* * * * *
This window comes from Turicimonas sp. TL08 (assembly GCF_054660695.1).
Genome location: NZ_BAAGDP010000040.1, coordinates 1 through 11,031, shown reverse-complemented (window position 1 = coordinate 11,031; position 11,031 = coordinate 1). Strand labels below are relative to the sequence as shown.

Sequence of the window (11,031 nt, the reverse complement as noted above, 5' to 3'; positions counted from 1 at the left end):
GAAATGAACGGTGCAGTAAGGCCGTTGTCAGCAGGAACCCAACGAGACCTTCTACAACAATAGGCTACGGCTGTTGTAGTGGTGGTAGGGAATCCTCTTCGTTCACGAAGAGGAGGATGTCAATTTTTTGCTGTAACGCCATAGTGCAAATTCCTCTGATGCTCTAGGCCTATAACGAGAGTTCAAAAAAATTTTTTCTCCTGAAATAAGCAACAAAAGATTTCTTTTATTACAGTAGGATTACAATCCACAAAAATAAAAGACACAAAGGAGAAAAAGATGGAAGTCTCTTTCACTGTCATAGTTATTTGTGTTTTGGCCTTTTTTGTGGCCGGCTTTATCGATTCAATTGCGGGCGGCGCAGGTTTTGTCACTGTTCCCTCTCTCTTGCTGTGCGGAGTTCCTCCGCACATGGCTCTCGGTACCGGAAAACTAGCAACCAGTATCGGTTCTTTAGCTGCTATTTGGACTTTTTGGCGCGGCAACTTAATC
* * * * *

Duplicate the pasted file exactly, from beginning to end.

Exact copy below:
This window comes from Turicimonas sp. TL08 (assembly GCF_054660695.1).
Genome location: NZ_BAAGDP010000040.1, coordinates 1 through 11,031, shown reverse-complemented (window position 1 = coordinate 11,031; position 11,031 = coordinate 1). Strand labels below are relative to the sequence as shown.

Sequence of the window (11,031 nt, the reverse complement as noted above, 5' to 3'; positions counted from 1 at the left end):
GAAATGAACGGTGCAGTAAGGCCGTTGTCAGCAGGAACCCAACGAGACCTTCTACAACAATAGGCTACGGCTGTTGTAGTGGTGGTAGGGAATCCTCTTCGTTCACGAAGAGGAGGATGTCAATTTTTTGCTGTAACGCCATAGTGCAAATTCCTCTGATGCTCTAGGCCTATAACGAGAGTTCAAAAAAATTTTTTCTCCTGAAATAAGCAACAAAAGATTTCTTTTATTACAGTAGGATTACAATCCACAAAAATAAAAGACACAAAGGAGAAAAAGATGGAAGTCTCTTTCACTGTCATAGTTATTTGTGTTTTGGCCTTTTTTGTGGCCGGCTTTATCGATTCAATTGCGGGCGGCGCAGGTTTTGTCACTGTTCCCTCTCTCTTGCTGTGCGGAGTTCCTCCGCACATGGCTCTCGGTACCGGAAAACTAGCAACCAGTATCGGTTCTTTAGCTGCTATTTGGACTTTTTGGCGCGGCAACTTAATC